BUFFALO, NY – It is with deep sadness that Canisius Magazine reports on the passing of four current and former professors.
Susan M. Aronica, PhD, professor and chair of the Biology Department, died suddenly on February 9 from heart-related complications. Hired by Canisius in 1997, her passing leaves a huge hole at Canisius, as she touched all areas of campus with her dedication, passion and commitment to the college, the biology program, its students and its alumni.
As chair of the department of biology for the last eight years, she shepherded the new biology curriculum, mentored countless faculty and students, and epitomized a standard of excellence that infused all that she did. Her unwavering commitment and dedication to Canisius were recognized when she was promoted to full professor in 2009.
“It was clear from her initial hiring in 1997, that she was a fierce advocate for students,” said close friend and colleague Sara Morris, PhD, associate vice president for academic affairs. “Her classes were extremely popular, generally having long wait lists. Her classes were not easy because she demanded that students use their minds and think about how systems would work together, not simply describing the system. In fact, even at the end of her life, she was teaching her doctors about the intricacies of heart function. In her research lab, she studied how chemical signals could affect the growth and development of breast cancer. She challenged students to take their knowledge and ask new questions. Her students became research collaborators who developed their own questions and theories under her mentorship. She enjoyed taking her students to the annual endocrinology society conference to present their work, where they were often mistaken for graduate students. Her proudest moments were when a paper was accepted for publication, which she always attributed to the student involved. Susan believed that students would rise to meet high expectations, and she wasn’t disappointed. Her students met her expectations and developed an intense respect for her as a teacher, scholar and mentor.”
Emeritus Professor of Philosophy George J. Lavere, PhD, passed away on February 2 at the age of 91. Lavere taught at Canisius for more than 30 years before his retirement in 1987.
Born in Oswego, Lavere graduated from Oswego High School. He was a World War II veteran and served in the Army as an infantryman in the European Theater, receiving three Bronze Stars.
Following the war, Lavere earned a bachelor’s degree in Latin, Greek and history from St. Bonaventure University, a master’s degree in medieval studies from the University of Toronto and a doctoral degree in philosophy from Laval University in Montreal, Quebec.
He taught at Villanova University before moving to Western New York, where he became professor of philosophy at Canisius College.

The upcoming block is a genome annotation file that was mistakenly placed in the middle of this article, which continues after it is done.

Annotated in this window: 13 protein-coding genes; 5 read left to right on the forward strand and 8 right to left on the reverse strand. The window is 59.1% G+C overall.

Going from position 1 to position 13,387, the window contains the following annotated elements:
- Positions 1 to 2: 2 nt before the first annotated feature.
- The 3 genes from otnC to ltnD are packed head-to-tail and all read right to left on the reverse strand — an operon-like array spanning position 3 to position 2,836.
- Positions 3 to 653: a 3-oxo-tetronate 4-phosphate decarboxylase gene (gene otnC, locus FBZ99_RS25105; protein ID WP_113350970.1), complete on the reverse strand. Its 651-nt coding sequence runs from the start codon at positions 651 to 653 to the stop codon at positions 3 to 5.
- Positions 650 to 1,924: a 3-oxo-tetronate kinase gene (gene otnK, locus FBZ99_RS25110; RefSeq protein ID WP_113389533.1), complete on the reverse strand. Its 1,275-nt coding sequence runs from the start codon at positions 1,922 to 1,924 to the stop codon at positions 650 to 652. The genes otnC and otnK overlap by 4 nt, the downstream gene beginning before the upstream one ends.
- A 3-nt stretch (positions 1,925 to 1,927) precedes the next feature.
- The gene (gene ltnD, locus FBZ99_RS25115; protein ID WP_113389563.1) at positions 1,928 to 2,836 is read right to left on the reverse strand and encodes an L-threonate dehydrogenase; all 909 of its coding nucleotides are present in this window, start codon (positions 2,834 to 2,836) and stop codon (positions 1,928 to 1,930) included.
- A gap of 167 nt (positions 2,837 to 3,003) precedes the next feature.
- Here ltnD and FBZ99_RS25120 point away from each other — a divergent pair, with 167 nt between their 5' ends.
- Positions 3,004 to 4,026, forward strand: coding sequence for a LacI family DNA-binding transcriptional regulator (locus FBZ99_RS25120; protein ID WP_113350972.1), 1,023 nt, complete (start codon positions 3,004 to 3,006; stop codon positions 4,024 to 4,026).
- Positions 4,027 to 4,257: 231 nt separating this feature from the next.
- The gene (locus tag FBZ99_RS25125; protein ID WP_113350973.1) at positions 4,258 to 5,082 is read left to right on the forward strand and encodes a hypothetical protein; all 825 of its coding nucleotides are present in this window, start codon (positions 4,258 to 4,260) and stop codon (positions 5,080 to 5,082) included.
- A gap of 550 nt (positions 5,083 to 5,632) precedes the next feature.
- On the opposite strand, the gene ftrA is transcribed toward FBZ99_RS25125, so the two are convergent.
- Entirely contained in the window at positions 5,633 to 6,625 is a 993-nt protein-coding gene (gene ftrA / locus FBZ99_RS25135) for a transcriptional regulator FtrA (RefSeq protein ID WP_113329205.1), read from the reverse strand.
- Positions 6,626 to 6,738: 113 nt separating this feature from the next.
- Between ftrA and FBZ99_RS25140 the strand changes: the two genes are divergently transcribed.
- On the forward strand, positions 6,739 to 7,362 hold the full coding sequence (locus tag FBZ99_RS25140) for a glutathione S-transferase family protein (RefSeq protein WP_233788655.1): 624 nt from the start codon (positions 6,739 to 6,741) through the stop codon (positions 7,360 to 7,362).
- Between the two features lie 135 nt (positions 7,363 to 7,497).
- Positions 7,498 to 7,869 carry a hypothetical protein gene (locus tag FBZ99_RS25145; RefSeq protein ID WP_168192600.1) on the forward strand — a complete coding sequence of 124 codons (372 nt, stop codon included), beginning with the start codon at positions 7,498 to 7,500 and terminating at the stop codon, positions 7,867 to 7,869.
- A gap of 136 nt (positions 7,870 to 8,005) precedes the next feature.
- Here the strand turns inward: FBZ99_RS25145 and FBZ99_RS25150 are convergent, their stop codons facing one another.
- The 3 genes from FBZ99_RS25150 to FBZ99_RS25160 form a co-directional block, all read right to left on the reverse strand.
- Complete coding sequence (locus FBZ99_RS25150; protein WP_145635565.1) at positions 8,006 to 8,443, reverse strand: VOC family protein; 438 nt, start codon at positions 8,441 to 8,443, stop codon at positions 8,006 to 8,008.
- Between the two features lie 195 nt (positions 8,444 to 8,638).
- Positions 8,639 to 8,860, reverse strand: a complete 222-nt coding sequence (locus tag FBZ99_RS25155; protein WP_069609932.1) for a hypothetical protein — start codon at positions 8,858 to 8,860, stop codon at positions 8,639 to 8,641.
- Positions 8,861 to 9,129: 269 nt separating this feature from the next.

Linda Volonino, PhD, entered into rest on December 20, 2015 following complications of a stroke. A professor of information systems, Volonino taught undergraduate and graduate coursework, and authored several books on computer forensics.
She joined the Canisius faculty in 1986 and taught undergraduate and graduate coursework in telecommunications, information systems and data mining. Volonino also established coursework in computer forensics and cyber security. She authored several books on the subjects including Computer Forensics for Dummies (2008), which she co-authored with Reynaldo Anzaldua of South Texas College; e-Discovery for Dummies (2009), which she co-authored with Ian Redpath, chair of the Accounting Department at Canisius; and Information Technology for Management: Digital Strategies for Insight, Action and Sustainable Performance, which she co-authored with Gregory R. Wood, PhD, associate dean of the Wehle School of Business, and Efraim Turban, a visiting scholar at the Pacific Institute for Information System Management, University of Hawaii.
Outside of Canisius, Volonino shared her expertise with location and national law enforcement and government agencies, educating investigators on how to use computer forensics as a valuable criminal justice tool and also how to combat computer crime.
Volonino earned a BS in psychology from Mercy College and an MBA in management information systems from SUNY Buffalo, where she also received a PhD in management information systems, with minors in management science and managerial economics.
Ray Annino, PhD, a longtime professor in the college’s Chemistry and Biochemistry departments, passed away in May 9, 2015 at the age of 87.
An engaging educator and accomplished mentor, Annino joined the Canisius faculty in 1960 as an analytical chemist. He left the college for a brief time in 1967 to join Foxboro Instrument Co. Annino’s early research investigated the mechanism of electroreductions of organic compounds. He returned to Canisius in 1972, where he applied his industrial experience in instrumentation to research in gas chromatography.
Annino will be remembered as the first faculty member to receive the Schoellkopf Medal. Conferred by the Western New York section of the American Chemical Society, the prestigious award recognized Annino for his contributions to the technology of gas chromatography, the development of the Pneumatic Gas Chromatograph, and its use in process control.
During his combined careers in academics and industry, there were many highlights. Annino was a co-inventor of the all-pneumatic, on-line gas chromatograph (commercialized by the Foxboro Company as the PCT), which received an IR-100 award. In addition to his some 80 journal publications and five patents, he co-authored two books: The Use of Personal Computers in the Laboratory and Process Gas Chromatography: Fundamentals and Applications.